"He's a legend," Baker says.
"They live long. He came around at the right time. People
needed a superstar, and he was a good- looking guy. He was
something special. He had charisma."
But Baker had ambition. A year
after Elvis came to fame, Baker followed, becoming one of
the world's first Elvis impersonators, riding the King's
career like a barnacle on a boat.
"I had groupies all over," Baker
For 45 years Baker has been
filling in for the Man from Memphis.
"I don't do it seriously," Baker
says. "I do it with comedy."
That would explain his act's
rousing finale, when he pulls that apparent possum off his
head and throws it into the hirsute-hungry crowd.
"The crowd goes wild," Baker
Baker performed 11 years in Las
Vegas. He appeared on Tonight Show with Jay Leno. And he
proudly served with the Flying Elvi.
That's plural for Elvis.
A bunch of parachute-wearing
impersonators would jump out of a plane and land at some
outdoor stage, at which time Baker, who was the king of the
Flying Elvi, would join them.
"They'd pantomime," Baker says.
"I'd do a song."
Baker's singing voice is good, he
says, but he's no Elvis. Neither is DeMayo. No one is.
There's only one Elvis.
"His was a gift from God," DeMayo
Elvis had range, reverb, vibrato
and everything else that God apparently wanted to hear in a
"I love him immensely, but don't
take it to the point of over idolizing," DeMayo says. "I
appreciate his contribution in life and I think he had a
Elvis certainly influenced
DeMayo, who when asked in an assignment in second grade what
he wanted to be when he grew up, wrote "I want to sing like
After years of taking voice
lessons and 20 years of impersonating Elvis, DeMayo comes
close. But still, Elvis remains elusive.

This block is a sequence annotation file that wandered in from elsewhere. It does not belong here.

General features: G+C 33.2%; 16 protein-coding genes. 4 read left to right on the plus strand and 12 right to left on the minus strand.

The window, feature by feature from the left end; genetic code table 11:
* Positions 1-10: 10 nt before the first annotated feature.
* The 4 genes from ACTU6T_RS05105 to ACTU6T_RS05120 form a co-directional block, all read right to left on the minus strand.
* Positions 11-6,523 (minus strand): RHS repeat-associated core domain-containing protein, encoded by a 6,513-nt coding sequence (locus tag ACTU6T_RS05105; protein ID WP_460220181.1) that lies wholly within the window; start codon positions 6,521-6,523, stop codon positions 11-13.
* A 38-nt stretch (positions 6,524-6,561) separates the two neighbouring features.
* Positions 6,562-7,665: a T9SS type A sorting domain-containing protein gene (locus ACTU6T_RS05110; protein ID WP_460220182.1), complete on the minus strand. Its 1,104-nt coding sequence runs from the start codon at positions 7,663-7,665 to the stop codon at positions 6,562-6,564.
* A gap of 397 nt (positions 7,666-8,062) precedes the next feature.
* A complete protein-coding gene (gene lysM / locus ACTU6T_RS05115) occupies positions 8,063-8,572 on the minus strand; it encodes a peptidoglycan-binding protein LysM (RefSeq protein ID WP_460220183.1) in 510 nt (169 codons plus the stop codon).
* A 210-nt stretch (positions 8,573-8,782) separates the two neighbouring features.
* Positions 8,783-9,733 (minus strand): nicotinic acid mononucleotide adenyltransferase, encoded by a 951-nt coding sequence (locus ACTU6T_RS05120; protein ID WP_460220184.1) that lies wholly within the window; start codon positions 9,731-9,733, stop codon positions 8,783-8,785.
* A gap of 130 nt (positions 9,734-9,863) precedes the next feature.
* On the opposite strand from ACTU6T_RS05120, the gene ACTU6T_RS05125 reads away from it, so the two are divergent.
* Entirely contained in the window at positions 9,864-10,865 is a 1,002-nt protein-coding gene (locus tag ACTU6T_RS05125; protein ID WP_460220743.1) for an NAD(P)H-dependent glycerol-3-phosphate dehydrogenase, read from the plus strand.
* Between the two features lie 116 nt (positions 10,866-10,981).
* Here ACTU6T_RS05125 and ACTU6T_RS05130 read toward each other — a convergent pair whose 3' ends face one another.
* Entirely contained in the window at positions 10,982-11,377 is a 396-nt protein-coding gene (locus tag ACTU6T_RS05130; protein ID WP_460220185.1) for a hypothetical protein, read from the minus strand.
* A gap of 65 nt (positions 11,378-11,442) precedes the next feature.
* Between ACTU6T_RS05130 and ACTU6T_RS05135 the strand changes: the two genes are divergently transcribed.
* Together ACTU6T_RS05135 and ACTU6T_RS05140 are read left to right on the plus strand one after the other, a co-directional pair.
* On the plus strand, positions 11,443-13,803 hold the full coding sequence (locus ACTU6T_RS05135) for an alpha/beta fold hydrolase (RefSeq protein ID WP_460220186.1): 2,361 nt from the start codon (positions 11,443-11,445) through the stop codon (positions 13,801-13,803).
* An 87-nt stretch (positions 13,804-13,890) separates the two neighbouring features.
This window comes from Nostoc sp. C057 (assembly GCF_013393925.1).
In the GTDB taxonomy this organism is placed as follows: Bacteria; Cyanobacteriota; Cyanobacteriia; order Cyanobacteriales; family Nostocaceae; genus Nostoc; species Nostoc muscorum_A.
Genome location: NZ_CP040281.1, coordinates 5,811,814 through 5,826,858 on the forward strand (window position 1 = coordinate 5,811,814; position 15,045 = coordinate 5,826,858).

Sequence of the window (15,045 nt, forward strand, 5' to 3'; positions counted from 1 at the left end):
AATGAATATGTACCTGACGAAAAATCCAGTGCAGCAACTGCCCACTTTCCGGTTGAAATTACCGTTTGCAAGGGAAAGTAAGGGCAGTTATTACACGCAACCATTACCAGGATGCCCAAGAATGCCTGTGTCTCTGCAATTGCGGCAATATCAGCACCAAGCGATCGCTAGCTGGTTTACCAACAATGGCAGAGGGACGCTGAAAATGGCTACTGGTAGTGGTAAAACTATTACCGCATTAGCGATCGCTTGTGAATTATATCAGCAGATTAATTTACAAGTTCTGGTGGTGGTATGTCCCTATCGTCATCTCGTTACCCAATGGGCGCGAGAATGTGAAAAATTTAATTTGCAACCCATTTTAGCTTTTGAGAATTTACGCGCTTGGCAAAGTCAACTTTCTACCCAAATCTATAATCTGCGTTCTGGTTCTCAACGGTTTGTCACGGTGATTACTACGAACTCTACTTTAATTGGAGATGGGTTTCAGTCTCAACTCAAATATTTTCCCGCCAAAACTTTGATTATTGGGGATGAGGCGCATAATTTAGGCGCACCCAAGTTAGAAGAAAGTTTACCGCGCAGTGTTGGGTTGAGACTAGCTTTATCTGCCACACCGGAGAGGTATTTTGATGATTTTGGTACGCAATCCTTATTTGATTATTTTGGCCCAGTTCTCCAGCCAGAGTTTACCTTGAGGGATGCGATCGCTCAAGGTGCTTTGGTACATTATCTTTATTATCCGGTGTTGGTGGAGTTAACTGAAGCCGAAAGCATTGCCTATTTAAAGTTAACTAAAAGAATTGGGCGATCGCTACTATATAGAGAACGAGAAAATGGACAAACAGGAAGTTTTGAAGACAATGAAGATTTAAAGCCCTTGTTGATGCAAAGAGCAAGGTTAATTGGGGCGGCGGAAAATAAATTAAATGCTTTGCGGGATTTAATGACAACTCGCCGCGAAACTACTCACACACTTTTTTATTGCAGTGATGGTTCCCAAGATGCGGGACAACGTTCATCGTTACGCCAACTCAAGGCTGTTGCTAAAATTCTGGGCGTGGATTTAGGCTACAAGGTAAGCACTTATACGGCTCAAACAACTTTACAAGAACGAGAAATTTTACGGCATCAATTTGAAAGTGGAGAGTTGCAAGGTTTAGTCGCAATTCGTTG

"I believe in my heart of hearts,
he was given a gift from God," DeMayo says.
In June, Donna Adamonis, an
entertainment producer, attempted to find Rhode Island's
best Elvis impersonator, but was thwarted by none other than
"They're too much of a
brotherhood," Adamonis says. "They didn't want to compete
against each other."
But they are willing to celebrate
with each other. So, Aug. 30, in the Castle Cinema, they'll
come together in a special commemoration show, Elvis and
You should know this though:
Parravano is not Elvis's friend. She says she's his psychic
outlet on earth.
"I'm like a faucet," Parravano
says. "It's like the Star Trek series. This energy comes
down and I'm Elvis."
Parravano's story starts in 1997.
She's in bed, sleeping. That's when it happens.
"Elvis channeled to me in a
dream," Parravano says.
If it happened just once,
Parravano could dismiss it: Elvis had the wrong channel. But
it happened several times, Parravano says, in a recurrent
It goes like this.
Parravano is in the audience at
the Grand Ole Opry. Elvis is on stage, singing. Then he
stops. He spots Parravano, who stands up and walks down the
aisle toward him. Now, they're just a few feet apart. Their
eyes meet, and Elvis speaks.
"Can I depend on you?" Elvis
says. "I want you to be my little sister."
Parravano says yes. Elvis hands
her his golden microphone with the wish that she carry on
the tradition, you know taking care of business.
"A lot of people would say she's
got to be out of her mind,' " Parravano says. "But other
people accept it."
That's it. We've heard enough. We
wish the impersonators well and thank them, which we soon
"No," they all say, lifting
twitching upper lips. "Thank you. Thank you very much."
* * *
* IN THE BUILDING: Ed DeMayo of
North Providence, left, and Amy Beth Parravano of Cranston
celebrate the memory of Elvis Presley by impersonating him
at Baby Boomers in Cranston last week.
JOURNAL PHOTOS / GLENN OSMUNDSON
* JOE BAKER of Providence (shown
at Baby Boomers last week), one of the world's first Elvis
impersonators, performed in Las Vegas for 11 years.
* THESE THREE KINGS: From left,
Ed DeMayo, Joe Baker and Amy Beth Parravano strike their
best Elvis poses for the camera last week in Cranston.
JOURNAL PHOTO / GLENN OSMUNDSON